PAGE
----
Eat Your Turnips! Try Kate Percy's Welsh Cawl recipe...

Eat Your Turnips! Try Kate Percy's Welsh Cawl recipe...

We are trying to increase the amount of plant-based foods we eat at the  moment and although this Welsh Cawl recipe contains meat, it's also absolutely packed with a lovely rainbow array of vegetables, plus nutritious pearl barley. After spending £15 in our local veg shop for a few tomatoes and aubergines I got thinking about how to save money by buying cheaper, locally-produced vegetables. Welsh Cawl is a traditional lamb stew that's popular in Wales and beyond. Well, we're Bristol, so almost Wales! Made with lamb and hearty vegetables - turnips, carrots leeks, swede, potatoes and onions - in a flavourful broth, this dish is perfect for cold winter nights or any time you're craving a warm and satisfying meal. Budget food that actually tastes great, has minimal food miles, and does you good too! 

With the shortage of salad vegetables and imported produce, it's a no-brainer to turn to classic UK-produced vegetable ingredients like the turnips, carrots, potatoes and leeks used in this Welsh Cawl recipe.

And did you know? Turnips are totally back on the agenda; they even had a whole feature about them on BBC Radio 4! 

Turnips nutrition fact: the humble turnip is packed with vitamin C as well as anthocyanins which can reduce inflammation and protect you from conditions like cancer, Alzheimer’s disease, heart disease, and type 2 diabetes.

Let me tell you a story about how I discovered this Welsh treat...

We spent one Spring Bank Holiday weekend camping on a totally idyllic farm on the Pembrokeshire coast. I was training for the 15mile Brecon Beacons 3 Peaks fell run at the time and had wonderful and ambitious plans of running up and down the coast path. Unfortunately the weather was so wild, windy and rainy the thought of coming back for a cold wash at the sink in the middle of the field (no hot showers available at this campsite, unfortunately) was enough to deter me. So we sheltered in the local pub instead! Mark was happy with the local brew and we were both blown away by the most wonderful hearty stew of tender lamb and root vegetables they served; a traditional Welsh Cawl.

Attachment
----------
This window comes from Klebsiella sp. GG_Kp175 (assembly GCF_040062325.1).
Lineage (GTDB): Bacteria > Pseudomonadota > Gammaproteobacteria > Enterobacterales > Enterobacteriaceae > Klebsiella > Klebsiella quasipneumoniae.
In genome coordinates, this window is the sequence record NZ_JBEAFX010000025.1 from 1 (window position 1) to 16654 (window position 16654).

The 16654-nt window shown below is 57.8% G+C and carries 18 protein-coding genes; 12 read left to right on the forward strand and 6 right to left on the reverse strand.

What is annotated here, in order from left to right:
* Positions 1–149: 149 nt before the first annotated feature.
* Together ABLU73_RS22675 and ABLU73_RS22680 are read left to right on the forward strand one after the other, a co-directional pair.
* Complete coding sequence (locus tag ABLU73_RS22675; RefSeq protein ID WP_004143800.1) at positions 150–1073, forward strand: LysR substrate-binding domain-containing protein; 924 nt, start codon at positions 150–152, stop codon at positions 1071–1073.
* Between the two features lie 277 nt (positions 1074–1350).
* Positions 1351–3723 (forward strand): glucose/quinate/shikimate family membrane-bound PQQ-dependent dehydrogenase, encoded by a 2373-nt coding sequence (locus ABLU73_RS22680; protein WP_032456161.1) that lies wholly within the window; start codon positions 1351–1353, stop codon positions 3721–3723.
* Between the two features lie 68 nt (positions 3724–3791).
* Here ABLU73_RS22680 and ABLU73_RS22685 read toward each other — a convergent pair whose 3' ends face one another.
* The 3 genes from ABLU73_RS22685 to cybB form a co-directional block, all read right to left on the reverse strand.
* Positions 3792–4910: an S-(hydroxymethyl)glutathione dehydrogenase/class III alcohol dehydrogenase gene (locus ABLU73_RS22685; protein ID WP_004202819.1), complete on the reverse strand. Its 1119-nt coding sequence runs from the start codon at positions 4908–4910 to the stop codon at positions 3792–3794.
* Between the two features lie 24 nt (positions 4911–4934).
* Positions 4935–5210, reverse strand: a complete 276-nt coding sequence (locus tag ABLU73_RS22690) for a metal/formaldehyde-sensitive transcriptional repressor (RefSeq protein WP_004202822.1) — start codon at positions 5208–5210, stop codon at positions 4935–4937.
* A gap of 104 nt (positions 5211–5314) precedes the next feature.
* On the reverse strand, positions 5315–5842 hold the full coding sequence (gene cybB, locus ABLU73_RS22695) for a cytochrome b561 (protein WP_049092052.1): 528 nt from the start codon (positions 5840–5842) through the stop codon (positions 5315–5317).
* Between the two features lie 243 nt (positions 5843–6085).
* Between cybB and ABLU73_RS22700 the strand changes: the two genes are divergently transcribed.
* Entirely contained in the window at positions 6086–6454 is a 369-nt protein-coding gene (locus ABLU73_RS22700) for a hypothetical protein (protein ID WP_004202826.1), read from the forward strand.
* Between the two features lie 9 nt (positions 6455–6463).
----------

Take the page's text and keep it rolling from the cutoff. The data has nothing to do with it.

I usually regret chickening out of going for a run, but on this occasion, I definitely made the right choice:)

So this is my version of Welsh Cawl. I've added pearl barley which may not be particularly authentic, but it bulks it out even more and adds fibre, vitamins and minerals to an already healthy, low-G.I. meal. Whether you're looking to try a new dish or simply want to explore the rich culinary traditions of Wales, this recipe is a must-try. The kids love it too.

So grab your apron and get ready to cook up a bowl of delicious Welsh Cawl today!

Welsh Cawl

How to make Welsh Cawl

Prep 10 mins | Cook 2 hours | Serves 6


  • 900g stewing lamb – best end of neck cutlets,  cut into large chunks
  • 2 tbsp oil
  • 12 peppercorns
  • 2 bay leaves
  • 2 sprigs of thyme
  • 1 large parsnip, peeled, whole
  • 100g pearl barley
  • 1 onion, peeled, whole
  • 4 waxy potatoes, peeled and chopped into bite-size chunks
  • 1 small swede, peeled and chopped into bite-size chunks
  • 2 turnips, chopped into bite-size chunks
  • 3 carrots, peeled and chopped into bite-size chunks
  • 3 leeks, peeled and chopped into bite-size chunks
  • 1 lamb stock cube
  • bunch of fresh flat-leaf parsley, or pack of mixed fresh herbs (e.g. fresh
  • thyme, oregano, marjoram, parsley)
  • salt and freshly ground black pepper


  1. Remove any excess fat from the lamb and then brown in batches in a couple of tbsp of oil in a large heavy-based casserole dish.
  2. Add 1½ litres of water, the onion, peppercorns, bay, thyme, the parsnip and the pearl barley.
  3. Bring to the boil and then simmer, uncovered, for about 1¼ hours.
  4. Remove the scum from the surface every now and then. Leave to cool so that you can spoon off the fat, which will form on the surface.
  5. Remove the whole onion and the parsnip (see step 6).
  6. Mash the parsnip with a fork to thicken the sauce later.
  7. Add the potatoes, swede and carrots to the stew and cook, covered, for a further 35 minutes.
  8. Add the leeks, the mashed parsnip and the stock cube and plenty of pepper and cook for another 10 minutes.
  9. Add the parsley or mixed herbs, taste for seasoning and serve in warmed bowls with crusty bread.

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